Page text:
TUDOR – Historical Chronograph Watches (1970 -1996)

For nearly half a century, TUDOR has left its mark on the history of chronographs with products of strong identity, unique style and uncompromising quality. By proving equal to the task, by kindling passion, by constantly improving its products and by offering models clearly belonging to their era but retaining their own distinct identity, TUDOR has earned a place apart in the field of sports chronographs, embodied in the development of four successive families of products.

In 1970, with the launch of its first mechanical manually-wound model, the Oysterdate chronograph, the brand immediately impressed aficionados through its exceptional use of bright colours and its choice of characteristic pentagonal hour markers.

The next year, in 1971, a second series of Oysterdate chronographs, today known to collectors by the nickname “Montecarlo”, provided technical improvements and a stylistic evolution.

Notably, the introduction of blue dial and bezel variants in this series left a lasting impression.

The year 1976 saw the launch of the third family of TUDOR chronographs, known as “Big Block” bin the watch collection milieu, and the introduction of an important innovation. With the Prince Oysterdate models, the brand presented its first chronographs equipped with a self-winding mechanical movement and confirmed what the Oysterdate family had begun. TUDOR offered immediately recognisable chronographs with excellent technical qualities.

Finally, the year 1995 marked the inauguration of the second series of Prince Oyster date self winding chronographs, introducing numerous aesthetic and technical improvements such as a reworked and refined case and a virtually scratch-proof sapphire crystal.

Four families of TUDOR chronographs, including a dozen major references, sparked ever greater enthusiasm from year to year. In response to this growing interest, TUDOR has decided to present a detailed account of its evolution through a discerning selection of important historical timepieces.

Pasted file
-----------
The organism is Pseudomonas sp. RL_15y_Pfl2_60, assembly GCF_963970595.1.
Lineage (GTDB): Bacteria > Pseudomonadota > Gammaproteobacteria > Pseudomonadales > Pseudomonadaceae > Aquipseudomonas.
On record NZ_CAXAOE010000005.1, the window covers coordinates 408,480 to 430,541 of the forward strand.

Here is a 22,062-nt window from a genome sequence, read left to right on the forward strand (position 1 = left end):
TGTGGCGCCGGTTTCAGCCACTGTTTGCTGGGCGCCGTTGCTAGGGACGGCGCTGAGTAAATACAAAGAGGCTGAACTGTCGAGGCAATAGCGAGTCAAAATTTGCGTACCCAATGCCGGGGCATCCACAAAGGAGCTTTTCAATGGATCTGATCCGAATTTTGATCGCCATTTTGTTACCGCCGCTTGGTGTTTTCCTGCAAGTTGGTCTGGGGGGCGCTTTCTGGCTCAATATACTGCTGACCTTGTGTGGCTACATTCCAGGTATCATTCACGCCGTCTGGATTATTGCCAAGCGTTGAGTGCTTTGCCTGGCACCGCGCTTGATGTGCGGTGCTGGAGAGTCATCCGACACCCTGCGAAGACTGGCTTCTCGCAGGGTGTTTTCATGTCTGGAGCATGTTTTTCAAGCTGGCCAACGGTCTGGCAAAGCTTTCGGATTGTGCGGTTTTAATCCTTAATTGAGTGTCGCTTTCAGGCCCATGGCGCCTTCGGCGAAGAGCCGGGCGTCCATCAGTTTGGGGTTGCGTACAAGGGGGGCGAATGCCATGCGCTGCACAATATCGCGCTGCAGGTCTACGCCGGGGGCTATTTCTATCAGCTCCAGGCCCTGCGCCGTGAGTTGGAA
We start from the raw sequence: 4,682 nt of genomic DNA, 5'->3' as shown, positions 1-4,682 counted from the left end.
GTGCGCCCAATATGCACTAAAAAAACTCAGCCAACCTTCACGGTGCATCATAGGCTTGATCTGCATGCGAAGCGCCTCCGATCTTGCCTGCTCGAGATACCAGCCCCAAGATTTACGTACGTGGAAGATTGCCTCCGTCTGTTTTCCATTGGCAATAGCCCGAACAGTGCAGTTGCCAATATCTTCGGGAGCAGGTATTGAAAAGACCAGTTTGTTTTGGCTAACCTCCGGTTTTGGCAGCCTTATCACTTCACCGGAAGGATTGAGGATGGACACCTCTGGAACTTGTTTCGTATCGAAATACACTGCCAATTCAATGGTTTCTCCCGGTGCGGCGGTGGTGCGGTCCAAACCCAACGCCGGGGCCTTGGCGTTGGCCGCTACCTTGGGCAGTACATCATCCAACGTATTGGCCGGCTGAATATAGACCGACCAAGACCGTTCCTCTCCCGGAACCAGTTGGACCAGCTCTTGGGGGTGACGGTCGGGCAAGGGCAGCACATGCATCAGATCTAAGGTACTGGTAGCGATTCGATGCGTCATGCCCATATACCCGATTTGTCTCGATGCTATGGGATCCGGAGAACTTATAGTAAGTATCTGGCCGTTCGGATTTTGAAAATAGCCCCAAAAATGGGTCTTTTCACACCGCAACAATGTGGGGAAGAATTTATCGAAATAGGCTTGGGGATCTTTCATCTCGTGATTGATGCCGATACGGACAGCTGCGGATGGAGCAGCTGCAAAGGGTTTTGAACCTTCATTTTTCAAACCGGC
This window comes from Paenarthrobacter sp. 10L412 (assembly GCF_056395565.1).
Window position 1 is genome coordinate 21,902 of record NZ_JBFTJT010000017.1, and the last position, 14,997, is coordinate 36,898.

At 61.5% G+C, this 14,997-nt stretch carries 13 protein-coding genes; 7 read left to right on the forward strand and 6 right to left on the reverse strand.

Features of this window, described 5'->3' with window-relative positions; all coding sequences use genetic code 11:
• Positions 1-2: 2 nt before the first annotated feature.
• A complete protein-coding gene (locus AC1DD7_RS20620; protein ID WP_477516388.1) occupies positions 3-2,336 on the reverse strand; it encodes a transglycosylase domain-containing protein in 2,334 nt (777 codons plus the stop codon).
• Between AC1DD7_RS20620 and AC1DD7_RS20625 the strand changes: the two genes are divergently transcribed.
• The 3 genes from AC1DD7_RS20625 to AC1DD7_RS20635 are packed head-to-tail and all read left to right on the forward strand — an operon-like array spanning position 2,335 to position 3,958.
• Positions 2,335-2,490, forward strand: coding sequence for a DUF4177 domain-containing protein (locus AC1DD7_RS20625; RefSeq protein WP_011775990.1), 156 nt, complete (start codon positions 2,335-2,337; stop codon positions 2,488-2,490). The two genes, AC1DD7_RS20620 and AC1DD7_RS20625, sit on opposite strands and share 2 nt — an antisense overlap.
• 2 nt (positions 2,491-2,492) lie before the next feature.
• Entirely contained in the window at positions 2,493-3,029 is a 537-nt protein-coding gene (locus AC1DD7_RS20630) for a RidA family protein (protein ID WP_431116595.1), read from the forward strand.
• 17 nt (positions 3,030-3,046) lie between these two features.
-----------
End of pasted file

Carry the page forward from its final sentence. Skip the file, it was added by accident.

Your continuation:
The first TUDOR chronograph was named Oysterdate. Featuring a manually-wound Valjoux mechanical calibre 7734 and a cam mechanism chronograph, it was introduced in 1970. Its case dimensions were significant, with a 39 mm diameter more imposing than many standards of the time, the characteristically pronounced bevelled edge of its lugs, and its muscular well-honed lines. The very graphic style of its dial was also unusual. A daring wager, but a wager that paid off since the model immediately found its audience.

There were three variations of this first sporty TUDOR chronograph, differentiated by their types of bezel. Two were produced in large numbers, while the third was never commercialised. Their look is unique and noble, their roots technical and sporty. Reference 7031/0 is characterised by a bezel topped with a Plexiglas insert featuring a 500-unit graduated tachymetric scale, which can be used to calculate the hourly average speed between two points.

Reference 7032/0 has a satin-finished steel bezel, also engraved with a 500-unit graduated tachymetric scale. The last one, Reference 7033/0, featured a bidirectional rotatable bezel with a black 12-unit graduated insert in anodised aluminium; it never went beyond the prototype stage.


The dials of these first three references were identical and comprised three colours: grey background, black counters and a minute track on a white background. In addition, they had unconventional luminous pentagon-shaped painted hour markers that earned them the nickname “home plate” in collectors’ circles because they were reminiscent of the shape of the home plate on a baseball field. Finally, a last particularity, the chronograph minute counter consisted of 45 minutes, an unusual variation on the more common 30-minute counter.

Thanks to their waterproof Oyster-type cases, and their screw-down winding crowns, these chronographs were waterproof to a depth of 50 metres. Their screw-down pushers prevented any accidental engagement of the chronograph.

The last version of the Oysterdate chronograph 7000 series is reference 7033/0. Unlike the two preceding models it was never commercialised. Otherwise resembling the others in every way, it was however endowed with an exceptional bidirectional rotatable bezel with a 12-unit graduated black anodised aluminium insert, which prefigured reference 7169/0, launched in 1971.


The second-generation TUDOR chronographs appeared in 1971 and remained in the catalogue until 1977. Nicknamed TUDOR “Montecarlo” by enthusiasts because their dials are reminiscent of a casino roulette wheel, the 7100 series chronographs retain the case of their predecessors as well as the spirit of their dials with painted hour markers, but their movement is different.

In place of the Valjoux calibre 7734, the TUDOR chronographs were now equipped with the manually-wound Valjoux 234. This new movement offered the wearer better accuracy thanks to a higher frequency – 21,600 beats per hour versus the former 18,000 beats per hour – and had a more sophisticated chronograph mechanism, with a clutch and column wheel. An additional combination of colours was also introduced on this series with a blue and grey dial and two types of matching blue bezels.